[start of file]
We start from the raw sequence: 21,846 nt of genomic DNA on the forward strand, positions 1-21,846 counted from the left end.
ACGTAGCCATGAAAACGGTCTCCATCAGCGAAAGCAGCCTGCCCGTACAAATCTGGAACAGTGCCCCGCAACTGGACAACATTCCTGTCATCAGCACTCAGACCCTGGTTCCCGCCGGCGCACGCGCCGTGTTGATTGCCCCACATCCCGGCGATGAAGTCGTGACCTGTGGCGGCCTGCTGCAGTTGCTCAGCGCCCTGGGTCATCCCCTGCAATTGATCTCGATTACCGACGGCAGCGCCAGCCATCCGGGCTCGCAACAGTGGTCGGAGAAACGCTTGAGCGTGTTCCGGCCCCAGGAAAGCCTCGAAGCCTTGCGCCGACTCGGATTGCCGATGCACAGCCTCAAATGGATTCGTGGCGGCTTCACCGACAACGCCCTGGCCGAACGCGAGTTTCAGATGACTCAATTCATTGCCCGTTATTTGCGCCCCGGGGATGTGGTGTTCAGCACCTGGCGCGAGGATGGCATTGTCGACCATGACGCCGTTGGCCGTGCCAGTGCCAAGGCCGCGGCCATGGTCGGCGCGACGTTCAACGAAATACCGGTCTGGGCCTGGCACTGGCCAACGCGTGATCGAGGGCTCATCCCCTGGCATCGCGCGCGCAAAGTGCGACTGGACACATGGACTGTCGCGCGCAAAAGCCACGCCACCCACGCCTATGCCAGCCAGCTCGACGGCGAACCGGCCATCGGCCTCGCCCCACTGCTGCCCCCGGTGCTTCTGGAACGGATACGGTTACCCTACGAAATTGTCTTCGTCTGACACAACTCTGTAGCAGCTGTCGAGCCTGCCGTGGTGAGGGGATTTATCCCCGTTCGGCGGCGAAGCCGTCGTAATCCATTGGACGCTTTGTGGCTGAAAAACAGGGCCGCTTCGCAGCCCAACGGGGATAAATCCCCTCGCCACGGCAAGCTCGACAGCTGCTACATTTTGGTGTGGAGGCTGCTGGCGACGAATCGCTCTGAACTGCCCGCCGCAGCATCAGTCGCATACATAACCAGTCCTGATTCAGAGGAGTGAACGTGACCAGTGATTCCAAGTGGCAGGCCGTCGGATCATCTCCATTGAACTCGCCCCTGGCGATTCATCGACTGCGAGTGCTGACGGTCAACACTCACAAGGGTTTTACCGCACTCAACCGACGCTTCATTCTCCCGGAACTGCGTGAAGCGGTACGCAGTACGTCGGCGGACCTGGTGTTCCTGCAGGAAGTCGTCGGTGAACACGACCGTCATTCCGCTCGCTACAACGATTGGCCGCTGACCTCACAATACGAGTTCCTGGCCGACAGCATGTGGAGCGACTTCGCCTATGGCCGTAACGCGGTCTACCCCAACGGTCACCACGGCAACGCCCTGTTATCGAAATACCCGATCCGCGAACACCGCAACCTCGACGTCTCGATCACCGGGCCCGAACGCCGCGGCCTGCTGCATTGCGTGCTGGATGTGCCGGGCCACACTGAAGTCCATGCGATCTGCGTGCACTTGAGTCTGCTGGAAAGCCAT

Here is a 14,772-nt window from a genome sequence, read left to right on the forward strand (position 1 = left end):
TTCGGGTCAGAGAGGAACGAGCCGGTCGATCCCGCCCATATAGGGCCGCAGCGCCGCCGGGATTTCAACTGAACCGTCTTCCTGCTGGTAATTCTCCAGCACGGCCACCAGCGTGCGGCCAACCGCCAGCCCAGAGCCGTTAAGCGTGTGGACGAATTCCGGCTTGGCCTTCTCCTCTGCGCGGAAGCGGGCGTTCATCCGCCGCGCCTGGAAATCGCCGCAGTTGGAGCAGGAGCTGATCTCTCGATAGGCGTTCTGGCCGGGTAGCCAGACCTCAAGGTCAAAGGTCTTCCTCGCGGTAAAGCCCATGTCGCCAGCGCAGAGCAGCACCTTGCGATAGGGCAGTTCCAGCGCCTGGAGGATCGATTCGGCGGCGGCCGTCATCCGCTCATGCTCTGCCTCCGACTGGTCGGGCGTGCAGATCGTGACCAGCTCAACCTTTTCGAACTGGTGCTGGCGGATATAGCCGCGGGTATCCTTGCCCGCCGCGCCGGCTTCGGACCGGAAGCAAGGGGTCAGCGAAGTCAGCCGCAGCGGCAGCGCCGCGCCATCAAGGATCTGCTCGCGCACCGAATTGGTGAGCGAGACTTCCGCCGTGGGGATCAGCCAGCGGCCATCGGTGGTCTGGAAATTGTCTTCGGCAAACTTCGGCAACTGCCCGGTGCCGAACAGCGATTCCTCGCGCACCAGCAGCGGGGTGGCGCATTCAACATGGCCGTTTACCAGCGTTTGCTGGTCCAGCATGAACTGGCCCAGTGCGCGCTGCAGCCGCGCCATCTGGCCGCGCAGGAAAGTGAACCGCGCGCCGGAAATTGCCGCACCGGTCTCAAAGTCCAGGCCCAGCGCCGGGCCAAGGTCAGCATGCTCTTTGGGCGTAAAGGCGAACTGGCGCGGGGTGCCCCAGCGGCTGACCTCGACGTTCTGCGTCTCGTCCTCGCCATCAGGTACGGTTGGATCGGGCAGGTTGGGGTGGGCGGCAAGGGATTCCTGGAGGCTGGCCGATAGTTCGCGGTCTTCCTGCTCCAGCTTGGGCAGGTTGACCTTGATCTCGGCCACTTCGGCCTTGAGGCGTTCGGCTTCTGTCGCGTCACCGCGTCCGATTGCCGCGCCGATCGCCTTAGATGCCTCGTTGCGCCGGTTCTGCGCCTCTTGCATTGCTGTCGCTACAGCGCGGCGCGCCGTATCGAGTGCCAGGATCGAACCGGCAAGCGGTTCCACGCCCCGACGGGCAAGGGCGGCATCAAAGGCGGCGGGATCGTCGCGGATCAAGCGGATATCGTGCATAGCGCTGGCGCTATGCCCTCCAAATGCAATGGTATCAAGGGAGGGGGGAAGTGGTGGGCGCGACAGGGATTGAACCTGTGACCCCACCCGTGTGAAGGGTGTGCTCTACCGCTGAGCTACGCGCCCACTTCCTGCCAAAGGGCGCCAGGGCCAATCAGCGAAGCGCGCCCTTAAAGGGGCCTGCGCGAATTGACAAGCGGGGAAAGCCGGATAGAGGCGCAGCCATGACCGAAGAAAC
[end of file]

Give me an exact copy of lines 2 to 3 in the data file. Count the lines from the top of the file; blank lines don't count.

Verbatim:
ACGTAGCCATGAAAACGGTCTCCATCAGCGAAAGCAGCCTGCCCGTACAAATCTGGAACAGTGCCCCGCAACTGGACAACATTCCTGTCATCAGCACTCAGACCCTGGTTCCCGCCGGCGCACGCGCCGTGTTGATTGCCCCACATCCCGGCGATGAAGTCGTGACCTGTGGCGGCCTGCTGCAGTTGCTCAGCGCCCTGGGTCATCCCCTGCAATTGATCTCGATTACCGACGGCAGCGCCAGCCATCCGGGCTCGCAACAGTGGTCGGAGAAACGCTTGAGCGTGTTCCGGCCCCAGGAAAGCCTCGAAGCCTTGCGCCGACTCGGATTGCCGATGCACAGCCTCAAATGGATTCGTGGCGGCTTCACCGACAACGCCCTGGCCGAACGCGAGTTTCAGATGACTCAATTCATTGCCCGTTATTTGCGCCCCGGGGATGTGGTGTTCAGCACCTGGCGCGAGGATGGCATTGTCGACCATGACGCCGTTGGCCGTGCCAGTGCCAAGGCCGCGGCCATGGTCGGCGCGACGTTCAACGAAATACCGGTCTGGGCCTGGCACTGGCCAACGCGTGATCGAGGGCTCATCCCCTGGCATCGCGCGCGCAAAGTGCGACTGGACACATGGACTGTCGCGCGCAAAAGCCACGCCACCCACGCCTATGCCAGCCAGCTCGACGGCGAACCGGCCATCGGCCTCGCCCCACTGCTGCCCCCGGTGCTTCTGGAACGGATACGGTTACCCTACGAAATTGTCTTCGTCTGACACAACTCTGTAGCAGCTGTCGAGCCTGCCGTGGTGAGGGGATTTATCCCCGTTCGGCGGCGAAGCCGTCGTAATCCATTGGACGCTTTGTGGCTGAAAAACAGGGCCGCTTCGCAGCCCAACGGGGATAAATCCCCTCGCCACGGCAAGCTCGACAGCTGCTACATTTTGGTGTGGAGGCTGCTGGCGACGAATCGCTCTGAACTGCCCGCCGCAGCATCAGTCGCATACATAACCAGTCCTGATTCAGAGGAGTGAACGTGACCAGTGATTCCAAGTGGCAGGCCGTCGGATCATCTCCATTGAACTCGCCCCTGGCGATTCATCGACTGCGAGTGCTGACGGTCAACACTCACAAGGGTTTTACCGCACTCAACCGACGCTTCATTCTCCCGGAACTGCGTGAAGCGGTACGCAGTACGTCGGCGGACCTGGTGTTCCTGCAGGAAGTCGTCGGTGAACACGACCGTCATTCCGCTCGCTACAACGATTGGCCGCTGACCTCACAATACGAGTTCCTGGCCGACAGCATGTGGAGCGACTTCGCCTATGGCCGTAACGCGGTCTACCCCAACGGTCACCACGGCAACGCCCTGTTATCGAAATACCCGATCCGCGAACACCGCAACCTCGACGTCTCGATCACCGGGCCCGAACGCCGCGGCCTGCTGCATTGCGTGCTGGATGTGCCGGGCCACACTGAAGTCCATGCGATCTGCGTGCACTTGAGTCTGCTGGAAAGCCAT

Here is a 14,772-nt window from a genome sequence, read left to right on the forward strand (position 1 = left end):